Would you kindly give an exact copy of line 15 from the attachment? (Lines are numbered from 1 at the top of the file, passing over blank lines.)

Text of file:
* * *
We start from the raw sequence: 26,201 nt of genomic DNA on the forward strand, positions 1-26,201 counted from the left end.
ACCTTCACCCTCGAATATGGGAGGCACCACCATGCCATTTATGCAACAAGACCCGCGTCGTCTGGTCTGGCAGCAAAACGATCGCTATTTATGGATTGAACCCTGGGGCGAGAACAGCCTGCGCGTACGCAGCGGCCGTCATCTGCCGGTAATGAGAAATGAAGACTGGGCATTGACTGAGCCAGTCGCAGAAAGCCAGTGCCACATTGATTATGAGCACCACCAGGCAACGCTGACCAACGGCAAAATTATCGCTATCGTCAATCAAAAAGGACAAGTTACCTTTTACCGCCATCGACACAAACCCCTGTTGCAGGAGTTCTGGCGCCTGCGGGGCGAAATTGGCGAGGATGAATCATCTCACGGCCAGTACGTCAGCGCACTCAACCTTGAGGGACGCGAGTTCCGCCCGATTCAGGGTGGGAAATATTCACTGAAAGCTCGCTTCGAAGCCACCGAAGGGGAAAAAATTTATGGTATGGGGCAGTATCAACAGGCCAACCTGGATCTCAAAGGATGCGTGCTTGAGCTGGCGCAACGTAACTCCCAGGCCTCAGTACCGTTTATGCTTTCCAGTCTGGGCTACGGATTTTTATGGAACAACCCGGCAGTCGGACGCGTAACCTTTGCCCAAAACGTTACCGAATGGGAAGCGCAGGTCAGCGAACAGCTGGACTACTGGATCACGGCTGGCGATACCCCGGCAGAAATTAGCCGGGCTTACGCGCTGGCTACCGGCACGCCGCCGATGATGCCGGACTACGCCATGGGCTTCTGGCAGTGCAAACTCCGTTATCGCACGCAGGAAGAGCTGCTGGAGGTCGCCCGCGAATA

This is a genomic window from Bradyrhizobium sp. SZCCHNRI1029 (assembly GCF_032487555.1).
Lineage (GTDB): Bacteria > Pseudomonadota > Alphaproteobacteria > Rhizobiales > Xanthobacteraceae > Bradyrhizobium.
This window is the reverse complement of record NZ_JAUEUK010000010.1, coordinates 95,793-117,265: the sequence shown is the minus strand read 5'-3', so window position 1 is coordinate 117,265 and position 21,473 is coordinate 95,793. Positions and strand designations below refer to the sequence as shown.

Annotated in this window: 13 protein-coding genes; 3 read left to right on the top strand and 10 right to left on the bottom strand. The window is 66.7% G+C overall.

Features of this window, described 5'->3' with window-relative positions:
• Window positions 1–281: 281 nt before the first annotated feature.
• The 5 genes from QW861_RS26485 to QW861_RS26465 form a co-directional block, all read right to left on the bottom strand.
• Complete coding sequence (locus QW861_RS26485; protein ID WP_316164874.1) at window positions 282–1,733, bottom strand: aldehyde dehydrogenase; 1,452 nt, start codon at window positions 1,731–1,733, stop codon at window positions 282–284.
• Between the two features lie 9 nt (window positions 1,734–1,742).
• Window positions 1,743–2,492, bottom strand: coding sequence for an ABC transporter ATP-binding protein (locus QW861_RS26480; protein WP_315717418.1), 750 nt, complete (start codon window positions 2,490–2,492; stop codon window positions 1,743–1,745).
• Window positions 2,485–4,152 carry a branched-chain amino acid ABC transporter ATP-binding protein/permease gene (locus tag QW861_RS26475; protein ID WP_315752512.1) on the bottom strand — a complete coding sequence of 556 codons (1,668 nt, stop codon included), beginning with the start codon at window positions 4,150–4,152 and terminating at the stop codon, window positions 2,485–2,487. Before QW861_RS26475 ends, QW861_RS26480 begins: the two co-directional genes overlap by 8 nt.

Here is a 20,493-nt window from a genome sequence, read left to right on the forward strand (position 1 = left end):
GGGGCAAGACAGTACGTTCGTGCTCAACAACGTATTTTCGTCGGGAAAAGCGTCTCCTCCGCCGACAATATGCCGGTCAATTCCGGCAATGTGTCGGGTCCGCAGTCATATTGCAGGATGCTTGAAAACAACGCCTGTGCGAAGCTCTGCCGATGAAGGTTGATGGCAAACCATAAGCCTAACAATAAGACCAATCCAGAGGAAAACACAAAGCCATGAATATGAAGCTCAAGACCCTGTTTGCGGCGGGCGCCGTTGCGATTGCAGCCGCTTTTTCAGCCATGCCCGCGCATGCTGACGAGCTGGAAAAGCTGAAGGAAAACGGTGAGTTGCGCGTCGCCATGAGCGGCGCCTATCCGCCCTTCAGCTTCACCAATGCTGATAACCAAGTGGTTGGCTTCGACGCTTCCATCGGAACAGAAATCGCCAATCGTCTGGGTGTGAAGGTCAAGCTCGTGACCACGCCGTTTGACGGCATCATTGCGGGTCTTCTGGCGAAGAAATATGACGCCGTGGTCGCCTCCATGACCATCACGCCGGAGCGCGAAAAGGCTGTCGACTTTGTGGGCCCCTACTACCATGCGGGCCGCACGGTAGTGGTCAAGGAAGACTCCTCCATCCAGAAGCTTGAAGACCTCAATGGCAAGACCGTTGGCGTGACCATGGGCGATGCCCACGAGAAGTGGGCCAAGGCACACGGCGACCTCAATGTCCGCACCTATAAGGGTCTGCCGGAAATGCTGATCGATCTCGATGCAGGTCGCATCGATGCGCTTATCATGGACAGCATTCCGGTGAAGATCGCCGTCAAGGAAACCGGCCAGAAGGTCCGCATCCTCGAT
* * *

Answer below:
GGGGCAAGACAGTACGTTCGTGCTCAACAACGTATTTTCGTCGGGAAAAGCGTCTCCTCCGCCGACAATATGCCGGTCAATTCCGGCAATGTGTCGGGTCCGCAGTCATATTGCAGGATGCTTGAAAACAACGCCTGTGCGAAGCTCTGCCGATGAAGGTTGATGGCAAACCATAAGCCTAACAATAAGACCAATCCAGAGGAAAACACAAAGCCATGAATATGAAGCTCAAGACCCTGTTTGCGGCGGGCGCCGTTGCGATTGCAGCCGCTTTTTCAGCCATGCCCGCGCATGCTGACGAGCTGGAAAAGCTGAAGGAAAACGGTGAGTTGCGCGTCGCCATGAGCGGCGCCTATCCGCCCTTCAGCTTCACCAATGCTGATAACCAAGTGGTTGGCTTCGACGCTTCCATCGGAACAGAAATCGCCAATCGTCTGGGTGTGAAGGTCAAGCTCGTGACCACGCCGTTTGACGGCATCATTGCGGGTCTTCTGGCGAAGAAATATGACGCCGTGGTCGCCTCCATGACCATCACGCCGGAGCGCGAAAAGGCTGTCGACTTTGTGGGCCCCTACTACCATGCGGGCCGCACGGTAGTGGTCAAGGAAGACTCCTCCATCCAGAAGCTTGAAGACCTCAATGGCAAGACCGTTGGCGTGACCATGGGCGATGCCCACGAGAAGTGGGCCAAGGCACACGGCGACCTCAATGTCCGCACCTATAAGGGTCTGCCGGAAATGCTGATCGATCTCGATGCAGGTCGCATCGATGCGCTTATCATGGACAGCATTCCGGTGAAGATCGCCGTCAAGGAAACCGGCCAGAAGGTCCGCATCCTCGAT